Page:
Deceleration is an extraordinarily important, and often overlooked, concept when it comes to any sport that involves starting, stopping and changing direction. Frequently there is a misaligned emphasis placed solely upon acceleration. While the ability to gain speed is very important, unless you are sprinter simply running straight ahead- there are other factors that must be taken into consideration.
The concept is simple. The better we slow ourselves down, the more efficiently we can stop and be in a better position to change direction. Athletically, this is a very trainable attribute. The ability to decelerate involves overcoming inertia. The faster the athlete is moving the more difficult it is. Deceleration on the field primarily requires changes in athletes’ center of gravity, strong relative strength to weight ratios, and aligning the body in the correct angles to move into the next position. And of course, practice.
It is important to understand that this drill is not designed to mimic an exact position in sport, but rather as a conceptual model and body awareness drill that transfers over to the sporting movements.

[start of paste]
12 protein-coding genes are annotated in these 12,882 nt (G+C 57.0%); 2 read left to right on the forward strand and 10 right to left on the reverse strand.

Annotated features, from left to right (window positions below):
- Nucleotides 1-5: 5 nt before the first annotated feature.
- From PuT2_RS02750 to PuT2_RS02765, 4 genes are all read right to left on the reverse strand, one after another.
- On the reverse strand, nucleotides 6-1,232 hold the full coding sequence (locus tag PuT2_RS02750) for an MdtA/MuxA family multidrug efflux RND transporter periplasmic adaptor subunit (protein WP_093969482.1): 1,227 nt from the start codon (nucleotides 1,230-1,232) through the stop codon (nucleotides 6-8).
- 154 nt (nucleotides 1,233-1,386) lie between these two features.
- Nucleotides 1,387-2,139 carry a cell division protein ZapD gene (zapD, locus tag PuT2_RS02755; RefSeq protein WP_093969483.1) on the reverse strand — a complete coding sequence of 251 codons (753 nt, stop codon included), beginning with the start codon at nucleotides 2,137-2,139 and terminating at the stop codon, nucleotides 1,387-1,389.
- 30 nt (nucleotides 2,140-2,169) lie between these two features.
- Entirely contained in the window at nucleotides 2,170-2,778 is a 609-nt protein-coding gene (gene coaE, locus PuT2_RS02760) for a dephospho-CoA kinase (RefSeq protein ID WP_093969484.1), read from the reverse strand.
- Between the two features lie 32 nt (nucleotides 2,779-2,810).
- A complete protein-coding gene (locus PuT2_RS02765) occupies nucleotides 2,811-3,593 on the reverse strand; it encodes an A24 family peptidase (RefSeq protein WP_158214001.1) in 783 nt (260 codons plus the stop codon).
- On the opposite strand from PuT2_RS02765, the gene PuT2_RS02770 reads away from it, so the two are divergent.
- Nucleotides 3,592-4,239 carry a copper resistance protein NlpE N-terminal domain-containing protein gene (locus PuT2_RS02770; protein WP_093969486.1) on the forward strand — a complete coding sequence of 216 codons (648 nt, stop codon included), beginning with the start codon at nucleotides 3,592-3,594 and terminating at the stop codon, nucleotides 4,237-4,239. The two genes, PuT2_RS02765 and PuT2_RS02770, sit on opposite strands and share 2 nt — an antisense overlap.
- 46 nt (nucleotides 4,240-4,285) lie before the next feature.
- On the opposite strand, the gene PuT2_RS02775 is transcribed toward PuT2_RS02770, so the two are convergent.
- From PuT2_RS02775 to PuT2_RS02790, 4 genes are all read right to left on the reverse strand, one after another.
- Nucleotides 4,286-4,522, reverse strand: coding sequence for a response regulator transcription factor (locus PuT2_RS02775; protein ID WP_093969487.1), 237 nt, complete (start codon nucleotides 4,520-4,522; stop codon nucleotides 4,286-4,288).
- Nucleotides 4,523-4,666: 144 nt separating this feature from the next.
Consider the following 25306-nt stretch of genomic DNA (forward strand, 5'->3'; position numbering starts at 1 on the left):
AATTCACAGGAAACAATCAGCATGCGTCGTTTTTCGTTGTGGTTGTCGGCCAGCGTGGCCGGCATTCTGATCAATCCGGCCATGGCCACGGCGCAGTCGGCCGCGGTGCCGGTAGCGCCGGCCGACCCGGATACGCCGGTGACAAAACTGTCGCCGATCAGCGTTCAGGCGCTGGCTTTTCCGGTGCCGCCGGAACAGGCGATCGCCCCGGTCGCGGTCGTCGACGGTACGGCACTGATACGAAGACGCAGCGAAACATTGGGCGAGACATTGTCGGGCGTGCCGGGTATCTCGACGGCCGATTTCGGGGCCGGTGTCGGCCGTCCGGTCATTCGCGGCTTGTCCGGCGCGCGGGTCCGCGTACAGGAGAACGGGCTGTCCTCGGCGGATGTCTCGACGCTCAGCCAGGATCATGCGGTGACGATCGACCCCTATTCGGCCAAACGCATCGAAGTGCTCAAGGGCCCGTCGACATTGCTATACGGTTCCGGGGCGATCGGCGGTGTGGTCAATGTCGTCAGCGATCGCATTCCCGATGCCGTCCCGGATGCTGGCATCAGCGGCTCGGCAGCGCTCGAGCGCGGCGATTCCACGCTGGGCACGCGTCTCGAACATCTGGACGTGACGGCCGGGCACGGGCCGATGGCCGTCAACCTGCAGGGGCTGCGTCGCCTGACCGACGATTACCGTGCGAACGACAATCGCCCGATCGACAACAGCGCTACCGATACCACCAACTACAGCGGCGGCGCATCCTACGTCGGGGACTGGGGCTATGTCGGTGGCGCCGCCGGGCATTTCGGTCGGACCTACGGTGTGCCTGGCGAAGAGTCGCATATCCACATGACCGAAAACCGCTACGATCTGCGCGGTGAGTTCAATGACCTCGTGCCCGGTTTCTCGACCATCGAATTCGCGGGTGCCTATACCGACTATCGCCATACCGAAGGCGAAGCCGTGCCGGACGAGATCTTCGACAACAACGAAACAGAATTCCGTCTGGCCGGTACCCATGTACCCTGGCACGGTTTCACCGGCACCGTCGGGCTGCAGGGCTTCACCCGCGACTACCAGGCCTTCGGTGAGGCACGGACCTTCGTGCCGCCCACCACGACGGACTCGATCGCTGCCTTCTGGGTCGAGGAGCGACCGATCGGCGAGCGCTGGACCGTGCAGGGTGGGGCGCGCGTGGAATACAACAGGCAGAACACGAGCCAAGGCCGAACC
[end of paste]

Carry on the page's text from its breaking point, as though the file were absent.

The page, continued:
- Set 2 cones up approximately 5-10 yards apart.
- Lateral shuffle between the 2 cones remembering to keep the toes straight ahead, and feet parallel to one another.
- When you get to each side, “throw” both feet outside of your hips so that your body angle is 45-60 degrees to the ground (the toes should still be straight ahead, and the feet parallel to one another).
- Upon contact, immediately push off with both feet explosively, and continue with a lateral shuffle to the next cone. If done correctly you should pop right out of the hole.
Remember that we are working on receiving force which is critical when it comes to changing direction efficiently. As you gain more confidence in the drill attempt to increase your speed moving into the edges, and try to jump into and off of the corner.
I would recommend going back and forth for 5 touches on each side. Rest about a minute and repeat for a total of 5 sets.